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Theses Doctoral

Science Specialists in Urban Elementary Schools: An Ethnography Examining Science Teaching Identity, Motivation and Hierarchy in a High-Stakes Testing Climate

Ronan, Darcy

There are few studies exploring the impact and effectiveness of the science specialist model or its implementation specifically in urban schools. This ethnography explores the roles and responsibilities of science specialists in urban elementary schools, drawing upon interviews with the science specialists, classroom teachers, and building administrators to portray the science-teaching identity and characteristics of the science specialists according to Social Identity Theory (Gee, 2000-2001) as well as classroom teacher science-teaching motivation, according to Expectancy Theory (Vroom, 1964). In this role, specialists provide science instruction, curriculum coordination and communication, and support of classroom teachers. The expectations and limits of leadership from the science specialist are also discussed. The use of science specialists to provide pull-out instruction, wherein a classroom teacher drops off her class for instruction by the specialist, results in a decreased sense of classroom teacher instrumentality. This model of science specialist instruction can also undercut other science-teaching motivation components like expectancy of success, science-teaching identity, self-efficacy and valence for science teaching. Science specialist instruction in a pull-out model can result in teacher disengagement from science instruction. Additionally, hierarchies flowing from school and district-level policy and practice are described and analyzed according to how they mediate and are mediated by a science specialist model.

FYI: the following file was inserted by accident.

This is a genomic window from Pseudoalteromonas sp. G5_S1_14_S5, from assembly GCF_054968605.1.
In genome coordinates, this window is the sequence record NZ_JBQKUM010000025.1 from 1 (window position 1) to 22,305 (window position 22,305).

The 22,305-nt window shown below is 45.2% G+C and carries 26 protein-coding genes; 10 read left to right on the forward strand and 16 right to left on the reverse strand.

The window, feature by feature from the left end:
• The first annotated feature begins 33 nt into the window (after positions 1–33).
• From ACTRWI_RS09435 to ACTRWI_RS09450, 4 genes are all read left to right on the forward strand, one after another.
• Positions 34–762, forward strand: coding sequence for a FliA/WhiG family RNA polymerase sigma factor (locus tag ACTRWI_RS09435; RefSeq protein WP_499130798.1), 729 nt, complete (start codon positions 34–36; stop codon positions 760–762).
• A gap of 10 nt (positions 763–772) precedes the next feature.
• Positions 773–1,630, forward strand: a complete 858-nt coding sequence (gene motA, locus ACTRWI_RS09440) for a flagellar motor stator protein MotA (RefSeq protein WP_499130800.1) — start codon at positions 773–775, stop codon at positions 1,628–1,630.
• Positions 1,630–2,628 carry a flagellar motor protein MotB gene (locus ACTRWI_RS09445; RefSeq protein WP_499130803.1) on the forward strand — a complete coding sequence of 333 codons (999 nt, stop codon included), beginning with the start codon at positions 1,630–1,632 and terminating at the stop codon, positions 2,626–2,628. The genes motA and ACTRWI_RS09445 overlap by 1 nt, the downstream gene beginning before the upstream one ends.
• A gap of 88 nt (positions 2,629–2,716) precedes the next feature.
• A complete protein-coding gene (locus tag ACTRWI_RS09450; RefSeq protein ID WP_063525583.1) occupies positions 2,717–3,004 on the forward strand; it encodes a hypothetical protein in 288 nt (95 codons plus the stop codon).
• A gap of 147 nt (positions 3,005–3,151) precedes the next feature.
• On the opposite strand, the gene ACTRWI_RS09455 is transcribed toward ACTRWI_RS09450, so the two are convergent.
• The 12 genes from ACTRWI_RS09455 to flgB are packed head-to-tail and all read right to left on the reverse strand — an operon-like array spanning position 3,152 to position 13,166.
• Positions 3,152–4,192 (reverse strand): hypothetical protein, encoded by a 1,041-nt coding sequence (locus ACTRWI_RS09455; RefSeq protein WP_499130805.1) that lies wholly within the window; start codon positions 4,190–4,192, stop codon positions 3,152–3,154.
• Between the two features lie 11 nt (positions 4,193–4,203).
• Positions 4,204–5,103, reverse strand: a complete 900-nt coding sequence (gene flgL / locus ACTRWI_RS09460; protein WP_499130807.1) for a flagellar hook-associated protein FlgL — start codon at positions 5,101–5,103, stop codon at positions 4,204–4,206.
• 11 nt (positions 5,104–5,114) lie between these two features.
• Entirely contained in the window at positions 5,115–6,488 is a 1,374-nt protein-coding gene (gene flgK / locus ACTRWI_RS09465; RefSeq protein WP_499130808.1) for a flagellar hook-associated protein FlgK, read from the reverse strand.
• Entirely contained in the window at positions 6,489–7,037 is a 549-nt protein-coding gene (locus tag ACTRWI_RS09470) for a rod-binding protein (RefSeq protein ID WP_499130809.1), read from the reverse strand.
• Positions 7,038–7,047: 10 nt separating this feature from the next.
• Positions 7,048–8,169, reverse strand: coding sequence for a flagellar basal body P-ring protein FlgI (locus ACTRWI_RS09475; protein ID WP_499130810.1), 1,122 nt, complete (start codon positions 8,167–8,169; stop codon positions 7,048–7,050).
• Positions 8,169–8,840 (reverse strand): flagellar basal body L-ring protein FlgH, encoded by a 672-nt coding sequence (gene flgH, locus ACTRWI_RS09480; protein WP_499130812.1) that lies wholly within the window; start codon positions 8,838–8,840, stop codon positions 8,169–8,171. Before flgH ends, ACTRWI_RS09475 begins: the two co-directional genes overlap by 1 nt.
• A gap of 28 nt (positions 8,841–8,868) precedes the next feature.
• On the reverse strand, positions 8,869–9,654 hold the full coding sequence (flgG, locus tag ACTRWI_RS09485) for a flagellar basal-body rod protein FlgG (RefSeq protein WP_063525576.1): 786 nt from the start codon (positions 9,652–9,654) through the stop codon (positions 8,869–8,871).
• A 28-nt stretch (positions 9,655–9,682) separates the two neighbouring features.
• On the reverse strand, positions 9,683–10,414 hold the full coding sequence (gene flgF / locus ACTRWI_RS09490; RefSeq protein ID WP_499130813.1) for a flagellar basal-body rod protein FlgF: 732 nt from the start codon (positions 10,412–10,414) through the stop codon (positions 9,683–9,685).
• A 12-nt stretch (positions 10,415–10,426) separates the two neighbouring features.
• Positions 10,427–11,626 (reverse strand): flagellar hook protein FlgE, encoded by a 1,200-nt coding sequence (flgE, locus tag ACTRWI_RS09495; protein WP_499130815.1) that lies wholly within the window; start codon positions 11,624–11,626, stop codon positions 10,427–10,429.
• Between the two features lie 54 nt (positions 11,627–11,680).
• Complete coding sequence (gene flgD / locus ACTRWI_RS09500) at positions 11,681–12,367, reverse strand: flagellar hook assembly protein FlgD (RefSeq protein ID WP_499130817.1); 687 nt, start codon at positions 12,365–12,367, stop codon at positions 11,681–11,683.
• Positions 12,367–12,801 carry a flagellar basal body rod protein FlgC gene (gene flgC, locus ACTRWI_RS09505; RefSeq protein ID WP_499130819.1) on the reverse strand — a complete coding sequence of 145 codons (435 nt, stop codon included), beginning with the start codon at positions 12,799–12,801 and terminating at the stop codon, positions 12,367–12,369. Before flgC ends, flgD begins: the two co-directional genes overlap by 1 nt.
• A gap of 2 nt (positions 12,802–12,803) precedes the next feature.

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More About This Work

Academic Units
Science Education
Thesis Advisors
Mensah, Felicia
Degree
Ph.D., Columbia University
Published Here
July 7, 2014